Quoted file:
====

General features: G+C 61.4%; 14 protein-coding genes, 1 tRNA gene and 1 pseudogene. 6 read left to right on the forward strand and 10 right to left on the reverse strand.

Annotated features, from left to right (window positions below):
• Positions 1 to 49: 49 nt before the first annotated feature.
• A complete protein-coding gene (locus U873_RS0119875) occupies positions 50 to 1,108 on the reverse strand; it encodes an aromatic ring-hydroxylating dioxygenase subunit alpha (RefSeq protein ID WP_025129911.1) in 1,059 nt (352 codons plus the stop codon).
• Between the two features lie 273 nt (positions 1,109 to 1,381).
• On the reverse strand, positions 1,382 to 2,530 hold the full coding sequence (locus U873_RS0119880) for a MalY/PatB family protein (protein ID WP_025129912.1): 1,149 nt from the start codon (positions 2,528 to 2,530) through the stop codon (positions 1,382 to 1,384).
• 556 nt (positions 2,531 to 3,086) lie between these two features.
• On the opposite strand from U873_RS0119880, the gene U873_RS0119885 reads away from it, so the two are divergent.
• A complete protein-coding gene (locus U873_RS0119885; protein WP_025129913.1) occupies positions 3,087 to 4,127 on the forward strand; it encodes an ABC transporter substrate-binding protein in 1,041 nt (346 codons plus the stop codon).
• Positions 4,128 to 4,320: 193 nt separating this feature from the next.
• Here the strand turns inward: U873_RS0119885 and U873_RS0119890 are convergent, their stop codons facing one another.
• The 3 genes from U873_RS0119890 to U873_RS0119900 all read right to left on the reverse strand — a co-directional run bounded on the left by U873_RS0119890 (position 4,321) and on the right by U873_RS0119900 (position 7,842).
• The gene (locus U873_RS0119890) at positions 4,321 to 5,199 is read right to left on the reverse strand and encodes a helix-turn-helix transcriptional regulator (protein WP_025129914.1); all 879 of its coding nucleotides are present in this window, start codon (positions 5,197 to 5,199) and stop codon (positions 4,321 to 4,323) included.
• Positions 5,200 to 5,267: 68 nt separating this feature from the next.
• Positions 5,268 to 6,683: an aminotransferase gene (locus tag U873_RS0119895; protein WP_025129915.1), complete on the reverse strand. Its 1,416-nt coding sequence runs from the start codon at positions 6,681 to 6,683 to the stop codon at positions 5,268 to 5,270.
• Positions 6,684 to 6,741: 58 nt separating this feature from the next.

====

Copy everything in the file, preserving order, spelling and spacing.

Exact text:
General features: G+C 61.4%; 14 protein-coding genes, 1 tRNA gene and 1 pseudogene. 6 read left to right on the forward strand and 10 right to left on the reverse strand.

Annotated features, from left to right (window positions below):
• Positions 1 to 49: 49 nt before the first annotated feature.
• A complete protein-coding gene (locus U873_RS0119875) occupies positions 50 to 1,108 on the reverse strand; it encodes an aromatic ring-hydroxylating dioxygenase subunit alpha (RefSeq protein ID WP_025129911.1) in 1,059 nt (352 codons plus the stop codon).
• Between the two features lie 273 nt (positions 1,109 to 1,381).
• On the reverse strand, positions 1,382 to 2,530 hold the full coding sequence (locus U873_RS0119880) for a MalY/PatB family protein (protein ID WP_025129912.1): 1,149 nt from the start codon (positions 2,528 to 2,530) through the stop codon (positions 1,382 to 1,384).
• 556 nt (positions 2,531 to 3,086) lie between these two features.
• On the opposite strand from U873_RS0119880, the gene U873_RS0119885 reads away from it, so the two are divergent.
• A complete protein-coding gene (locus U873_RS0119885; protein WP_025129913.1) occupies positions 3,087 to 4,127 on the forward strand; it encodes an ABC transporter substrate-binding protein in 1,041 nt (346 codons plus the stop codon).
• Positions 4,128 to 4,320: 193 nt separating this feature from the next.
• Here the strand turns inward: U873_RS0119885 and U873_RS0119890 are convergent, their stop codons facing one another.
• The 3 genes from U873_RS0119890 to U873_RS0119900 all read right to left on the reverse strand — a co-directional run bounded on the left by U873_RS0119890 (position 4,321) and on the right by U873_RS0119900 (position 7,842).
• The gene (locus U873_RS0119890) at positions 4,321 to 5,199 is read right to left on the reverse strand and encodes a helix-turn-helix transcriptional regulator (protein WP_025129914.1); all 879 of its coding nucleotides are present in this window, start codon (positions 5,197 to 5,199) and stop codon (positions 4,321 to 4,323) included.
• Positions 5,200 to 5,267: 68 nt separating this feature from the next.
• Positions 5,268 to 6,683: an aminotransferase gene (locus tag U873_RS0119895; protein WP_025129915.1), complete on the reverse strand. Its 1,416-nt coding sequence runs from the start codon at positions 6,681 to 6,683 to the stop codon at positions 5,268 to 5,270.
• Positions 6,684 to 6,741: 58 nt separating this feature from the next.